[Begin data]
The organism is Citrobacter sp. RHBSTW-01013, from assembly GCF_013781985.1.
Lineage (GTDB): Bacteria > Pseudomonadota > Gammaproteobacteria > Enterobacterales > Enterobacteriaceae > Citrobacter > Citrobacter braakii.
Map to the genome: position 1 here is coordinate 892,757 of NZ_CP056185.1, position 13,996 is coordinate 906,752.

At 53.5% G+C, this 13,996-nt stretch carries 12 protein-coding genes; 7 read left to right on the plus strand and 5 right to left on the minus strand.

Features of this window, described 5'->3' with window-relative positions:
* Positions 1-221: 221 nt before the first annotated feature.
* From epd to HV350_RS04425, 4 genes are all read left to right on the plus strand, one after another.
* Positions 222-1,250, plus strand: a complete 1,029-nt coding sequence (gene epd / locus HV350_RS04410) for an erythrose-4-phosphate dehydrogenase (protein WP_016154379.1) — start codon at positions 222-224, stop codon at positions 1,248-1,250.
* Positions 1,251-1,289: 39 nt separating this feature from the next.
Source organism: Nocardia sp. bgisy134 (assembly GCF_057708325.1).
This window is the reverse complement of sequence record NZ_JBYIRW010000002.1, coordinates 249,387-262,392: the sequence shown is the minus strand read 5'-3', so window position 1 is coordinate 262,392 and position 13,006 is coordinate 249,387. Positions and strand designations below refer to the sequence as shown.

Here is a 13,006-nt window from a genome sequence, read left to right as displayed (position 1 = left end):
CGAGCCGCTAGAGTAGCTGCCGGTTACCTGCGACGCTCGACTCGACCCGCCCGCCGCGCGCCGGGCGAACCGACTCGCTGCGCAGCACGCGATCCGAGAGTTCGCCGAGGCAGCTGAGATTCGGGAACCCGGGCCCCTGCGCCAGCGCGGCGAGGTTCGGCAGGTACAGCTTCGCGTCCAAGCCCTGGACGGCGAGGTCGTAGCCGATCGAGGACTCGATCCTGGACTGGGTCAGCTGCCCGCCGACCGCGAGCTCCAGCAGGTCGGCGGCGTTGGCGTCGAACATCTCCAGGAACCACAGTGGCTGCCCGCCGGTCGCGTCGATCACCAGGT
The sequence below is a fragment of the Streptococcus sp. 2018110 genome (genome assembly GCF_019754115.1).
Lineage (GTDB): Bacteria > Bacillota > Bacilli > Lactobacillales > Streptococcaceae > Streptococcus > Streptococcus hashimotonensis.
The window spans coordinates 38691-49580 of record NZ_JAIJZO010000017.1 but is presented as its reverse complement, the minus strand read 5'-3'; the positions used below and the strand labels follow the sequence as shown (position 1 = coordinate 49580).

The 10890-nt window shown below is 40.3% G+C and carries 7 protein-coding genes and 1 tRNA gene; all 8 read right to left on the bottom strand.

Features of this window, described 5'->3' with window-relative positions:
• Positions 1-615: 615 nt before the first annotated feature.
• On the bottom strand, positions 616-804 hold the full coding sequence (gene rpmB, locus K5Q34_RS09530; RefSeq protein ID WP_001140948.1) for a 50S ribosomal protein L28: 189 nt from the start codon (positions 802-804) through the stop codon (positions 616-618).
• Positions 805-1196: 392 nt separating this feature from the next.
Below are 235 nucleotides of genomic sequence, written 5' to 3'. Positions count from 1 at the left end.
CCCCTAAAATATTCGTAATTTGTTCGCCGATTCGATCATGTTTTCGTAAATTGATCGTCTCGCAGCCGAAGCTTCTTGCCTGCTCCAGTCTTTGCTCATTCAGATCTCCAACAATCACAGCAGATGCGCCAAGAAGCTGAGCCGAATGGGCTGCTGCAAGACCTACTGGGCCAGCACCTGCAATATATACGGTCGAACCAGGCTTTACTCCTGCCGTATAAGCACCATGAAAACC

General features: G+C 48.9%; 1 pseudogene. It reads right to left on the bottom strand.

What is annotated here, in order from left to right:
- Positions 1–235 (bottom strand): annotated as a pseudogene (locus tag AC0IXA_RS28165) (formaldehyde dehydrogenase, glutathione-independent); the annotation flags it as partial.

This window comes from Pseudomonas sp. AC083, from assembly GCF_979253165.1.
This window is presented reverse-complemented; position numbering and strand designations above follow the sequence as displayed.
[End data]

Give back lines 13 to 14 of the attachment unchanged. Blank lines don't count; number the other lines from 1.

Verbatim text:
CGAGCCGCTAGAGTAGCTGCCGGTTACCTGCGACGCTCGACTCGACCCGCCCGCCGCGCGCCGGGCGAACCGACTCGCTGCGCAGCACGCGATCCGAGAGTTCGCCGAGGCAGCTGAGATTCGGGAACCCGGGCCCCTGCGCCAGCGCGGCGAGGTTCGGCAGGTACAGCTTCGCGTCCAAGCCCTGGACGGCGAGGTCGTAGCCGATCGAGGACTCGATCCTGGACTGGGTCAGCTGCCCGCCGACCGCGAGCTCCAGCAGGTCGGCGGCGTTGGCGTCGAACATCTCCAGGAACCACAGTGGCTGCCCGCCGGTCGCGTCGATCACCAGGT
The sequence below is a fragment of the Streptococcus sp. 2018110 genome (genome assembly GCF_019754115.1).